Light commercial vehicles was the only segment to see sales growth in a sluggish April that saw sales fall 5.1 percent over the same month last year.
Easter may have contributed to the result, as Easter occurred in March last year, but the long weekend cannot explain a 2.8 percent dip in overall sales year-to-date.
Ford’s Ranger also backed up its efforts from March with a second-place tally of 3120 units. Toyota’s Corolla was next on 2555 sales, but the Ranger overtook the Corolla for 2017 sales last month, now leading by 54 units.
A mostly-familiar top-ten follows the podium places with the Mazda3 fourth on 2313 sales, and on the eve of a new model, Hyundai’s i30 was sixth with 1979 sales. Toyota’s Camry was seventh with 1885 sales.
Toyota’s LandCruiser pickup may have only found 597 new homes, but combined sales with the LandCruiser wagon sees the LandCruiser in ninth place for April on 1629 sales.
Besides the Triton, the other usual missing from the top-ten last month was the Holden Commodore.
A total of 1441 sales was a significant dip from Commodore’s 2081 sales in March, suggesting sales may have slowed as the large car (as we know it) gradually winds down to retirement. But adding the 241 Holden Utility sales to the tally would have seen the Commodore in ninth on 1682 units.
And Commodore’s old sparring partner, the Ford Falcon? A handful remains, with seven sedan stragglers and 11 utes finding new homes last month.
All of the heavy lifting for the commercial vehicle market’s success in April came from 4WD sales, with the segment up 11.1 percent on April last year and up 5.2 percent YTD.
In comparison, the 2WD pickup field was down 13.4 and 10.3 percent respectively, and even the booming SUV market eased 1.3 percent on the same month last year.
Passenger car sales in all segments took a much bigger hit, with the 0.2 percent drop in medium car sales being the softest fall.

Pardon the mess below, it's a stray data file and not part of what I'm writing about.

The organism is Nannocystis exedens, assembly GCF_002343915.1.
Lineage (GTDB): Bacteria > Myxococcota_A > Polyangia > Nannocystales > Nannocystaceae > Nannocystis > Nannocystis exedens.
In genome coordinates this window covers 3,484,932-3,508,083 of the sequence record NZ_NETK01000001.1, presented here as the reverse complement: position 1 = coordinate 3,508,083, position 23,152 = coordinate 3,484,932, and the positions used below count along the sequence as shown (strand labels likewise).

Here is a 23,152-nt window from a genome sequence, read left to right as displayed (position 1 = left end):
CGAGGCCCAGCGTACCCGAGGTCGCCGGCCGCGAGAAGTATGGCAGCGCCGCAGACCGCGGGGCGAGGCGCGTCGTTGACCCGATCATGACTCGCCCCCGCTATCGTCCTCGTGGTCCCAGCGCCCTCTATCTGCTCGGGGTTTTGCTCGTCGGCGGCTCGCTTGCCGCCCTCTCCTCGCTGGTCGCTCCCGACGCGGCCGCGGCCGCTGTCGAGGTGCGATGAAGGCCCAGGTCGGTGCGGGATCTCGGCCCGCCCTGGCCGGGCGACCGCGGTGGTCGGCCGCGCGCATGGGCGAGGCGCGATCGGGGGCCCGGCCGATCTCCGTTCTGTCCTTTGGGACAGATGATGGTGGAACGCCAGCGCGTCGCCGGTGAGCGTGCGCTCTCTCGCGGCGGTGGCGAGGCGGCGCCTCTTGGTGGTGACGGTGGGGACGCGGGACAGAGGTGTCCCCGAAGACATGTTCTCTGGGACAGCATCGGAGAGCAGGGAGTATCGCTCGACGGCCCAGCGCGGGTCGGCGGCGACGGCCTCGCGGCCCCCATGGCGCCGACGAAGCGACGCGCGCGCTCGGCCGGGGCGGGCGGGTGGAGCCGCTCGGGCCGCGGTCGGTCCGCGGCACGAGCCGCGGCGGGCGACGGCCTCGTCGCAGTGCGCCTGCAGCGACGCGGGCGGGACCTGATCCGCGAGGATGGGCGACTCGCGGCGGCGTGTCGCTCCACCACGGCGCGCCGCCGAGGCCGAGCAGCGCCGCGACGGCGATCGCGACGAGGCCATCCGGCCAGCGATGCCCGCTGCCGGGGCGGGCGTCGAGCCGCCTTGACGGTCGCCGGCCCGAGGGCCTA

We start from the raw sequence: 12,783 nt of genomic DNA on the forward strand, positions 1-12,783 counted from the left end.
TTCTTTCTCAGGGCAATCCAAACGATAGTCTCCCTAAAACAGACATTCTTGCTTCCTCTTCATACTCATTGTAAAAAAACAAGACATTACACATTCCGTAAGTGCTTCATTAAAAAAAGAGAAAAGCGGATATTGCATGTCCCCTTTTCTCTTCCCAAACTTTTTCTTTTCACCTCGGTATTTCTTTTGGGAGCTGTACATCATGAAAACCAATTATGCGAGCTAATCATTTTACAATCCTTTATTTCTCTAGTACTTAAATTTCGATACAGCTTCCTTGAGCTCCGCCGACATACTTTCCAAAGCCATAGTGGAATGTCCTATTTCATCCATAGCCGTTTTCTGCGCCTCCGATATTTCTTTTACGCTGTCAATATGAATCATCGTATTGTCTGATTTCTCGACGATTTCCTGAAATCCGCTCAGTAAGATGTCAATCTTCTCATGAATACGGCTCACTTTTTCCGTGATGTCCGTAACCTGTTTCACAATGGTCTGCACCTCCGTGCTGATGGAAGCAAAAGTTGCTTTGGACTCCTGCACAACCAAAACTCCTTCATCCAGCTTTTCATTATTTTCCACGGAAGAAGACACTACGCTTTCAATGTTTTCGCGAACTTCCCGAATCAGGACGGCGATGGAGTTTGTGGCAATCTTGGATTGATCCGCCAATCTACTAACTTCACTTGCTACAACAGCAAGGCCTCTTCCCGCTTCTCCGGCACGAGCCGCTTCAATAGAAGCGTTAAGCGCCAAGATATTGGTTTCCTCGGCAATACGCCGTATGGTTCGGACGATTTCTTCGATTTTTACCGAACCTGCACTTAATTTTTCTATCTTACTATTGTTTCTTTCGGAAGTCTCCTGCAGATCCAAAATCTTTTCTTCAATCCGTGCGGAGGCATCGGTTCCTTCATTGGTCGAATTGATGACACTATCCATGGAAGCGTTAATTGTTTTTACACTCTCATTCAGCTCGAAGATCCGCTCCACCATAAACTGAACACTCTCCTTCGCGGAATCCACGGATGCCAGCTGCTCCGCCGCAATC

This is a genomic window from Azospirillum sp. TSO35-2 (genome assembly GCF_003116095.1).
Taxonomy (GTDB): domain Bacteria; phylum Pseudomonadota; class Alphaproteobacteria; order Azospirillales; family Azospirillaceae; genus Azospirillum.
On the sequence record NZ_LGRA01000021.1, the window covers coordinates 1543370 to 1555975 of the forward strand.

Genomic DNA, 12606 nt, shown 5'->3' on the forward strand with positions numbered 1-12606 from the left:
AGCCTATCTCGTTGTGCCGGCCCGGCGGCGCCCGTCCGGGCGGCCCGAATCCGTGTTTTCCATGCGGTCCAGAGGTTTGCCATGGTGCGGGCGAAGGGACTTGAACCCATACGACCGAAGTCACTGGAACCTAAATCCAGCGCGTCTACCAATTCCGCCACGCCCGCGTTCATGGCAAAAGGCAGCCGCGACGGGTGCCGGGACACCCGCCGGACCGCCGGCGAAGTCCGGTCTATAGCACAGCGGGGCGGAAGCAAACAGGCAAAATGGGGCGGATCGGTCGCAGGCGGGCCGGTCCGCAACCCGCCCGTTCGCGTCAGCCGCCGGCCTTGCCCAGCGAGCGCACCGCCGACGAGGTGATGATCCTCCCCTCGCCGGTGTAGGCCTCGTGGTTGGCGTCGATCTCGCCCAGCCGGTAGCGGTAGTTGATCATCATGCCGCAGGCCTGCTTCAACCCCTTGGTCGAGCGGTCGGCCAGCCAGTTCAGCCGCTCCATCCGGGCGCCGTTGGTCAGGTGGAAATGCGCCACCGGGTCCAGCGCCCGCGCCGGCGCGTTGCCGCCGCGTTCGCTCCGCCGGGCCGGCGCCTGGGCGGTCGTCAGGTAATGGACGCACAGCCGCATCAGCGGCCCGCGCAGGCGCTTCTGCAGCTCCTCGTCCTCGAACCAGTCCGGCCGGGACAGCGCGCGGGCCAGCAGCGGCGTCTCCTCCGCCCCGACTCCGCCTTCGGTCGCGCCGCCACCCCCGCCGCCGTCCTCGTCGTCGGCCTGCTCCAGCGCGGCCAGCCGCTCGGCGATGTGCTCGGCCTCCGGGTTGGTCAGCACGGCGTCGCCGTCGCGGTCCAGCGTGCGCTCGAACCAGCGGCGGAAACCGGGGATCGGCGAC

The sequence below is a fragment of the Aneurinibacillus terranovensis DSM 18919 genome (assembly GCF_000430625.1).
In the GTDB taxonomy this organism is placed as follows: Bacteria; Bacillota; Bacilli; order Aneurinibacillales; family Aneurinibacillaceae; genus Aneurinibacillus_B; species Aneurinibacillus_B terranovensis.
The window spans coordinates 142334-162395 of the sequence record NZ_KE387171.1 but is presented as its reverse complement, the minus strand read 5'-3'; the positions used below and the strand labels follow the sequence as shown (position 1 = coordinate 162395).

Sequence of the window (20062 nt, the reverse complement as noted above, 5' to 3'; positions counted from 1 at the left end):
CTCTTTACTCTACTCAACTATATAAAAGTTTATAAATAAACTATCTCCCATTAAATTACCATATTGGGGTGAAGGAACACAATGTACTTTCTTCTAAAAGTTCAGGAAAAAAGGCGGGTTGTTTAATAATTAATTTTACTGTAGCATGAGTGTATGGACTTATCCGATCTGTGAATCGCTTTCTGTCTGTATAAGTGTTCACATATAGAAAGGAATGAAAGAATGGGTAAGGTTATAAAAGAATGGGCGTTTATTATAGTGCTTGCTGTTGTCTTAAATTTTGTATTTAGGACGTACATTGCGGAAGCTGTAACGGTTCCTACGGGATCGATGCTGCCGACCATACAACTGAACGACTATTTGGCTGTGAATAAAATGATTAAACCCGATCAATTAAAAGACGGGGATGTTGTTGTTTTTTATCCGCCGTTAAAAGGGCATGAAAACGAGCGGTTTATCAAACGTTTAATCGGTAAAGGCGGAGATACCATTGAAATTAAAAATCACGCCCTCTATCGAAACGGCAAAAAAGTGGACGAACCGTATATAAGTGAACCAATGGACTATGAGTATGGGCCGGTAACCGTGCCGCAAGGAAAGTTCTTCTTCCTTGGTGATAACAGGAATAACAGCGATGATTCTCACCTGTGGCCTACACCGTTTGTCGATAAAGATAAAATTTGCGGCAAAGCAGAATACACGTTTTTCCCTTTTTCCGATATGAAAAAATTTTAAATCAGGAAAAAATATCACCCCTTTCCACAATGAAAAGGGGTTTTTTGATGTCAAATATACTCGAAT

In fact, the medium car class under $60,000 was up 5.6 percent on April last year with comparatively strong results from the Camry, Ford’s Mondeo and Skoda’s Octavia. Above $60,000, the segment was 9.8 percent behind its April 2016 tally.
Overall, Toyota continues to dominate with another 16,090 sales last month and in a flailing market, the Japanese carmaker would likely be pleased with a 2.4 percent boost in sales YTD and four models in the top-ten.
Mazda is a distant second, and even after just four months, it seems Hyundai will be tough to beat for third place in 2017.
Holden and Ford were separated by just two sales last month, and the pair is currently down on 2016 sales by 11.3 and 4.9 percent respectively.
Although Kia remains ninth overall for 2017, a 35.1 percent jump in sales YTD over the same time last year saw the carmaker as April’s seventh best-selling brand.
Kia swapped places with Nissan, which fell from seventh in March to tenth last month on 3350 sales - 38 units ahead of best-of-the rest, Mercedes-Benz.
Top 10 Selling Brands - April 2017
- Toyota - 16,090 (up 2.4 percent YTD)
- Mazda - 8630 (up 0.5 percent)
- Hyundai - 6850 (down 11.5 percent)
- Holden - 5804 (down 11.3 percent)
- Ford - 5802 (down 4.9 percent)
- Mitsubishi - 5470 (up 6.7 percent)
- Kia - 4120 (up 35.1 percent)
- Volkswagen - 3867 (down 8.8 percent)
- Subaru - 3854 (up 11.3 percent)
- Nissan - 3350 (down 14 percent)
Top 10 Selling Models - April 2017
- Toyota HiLux - 3430 (13,763 sales YTD)
- Ford Ranger - 3120 (12,518)
- Toyota Corolla - 2555 (12,464)
- Mazda3 - 2313 (11,968)
- Mazda CX-5 - 2166 (8139)
- Hyundai i30 - 1979 (8383)
- Toyota Camry - 1885 (6274)
- Holden Colorado - 1824 (6490)
- Toyota LandCruiser - 1629 (6286)
- Hyundai Tucson - 1530 (6960)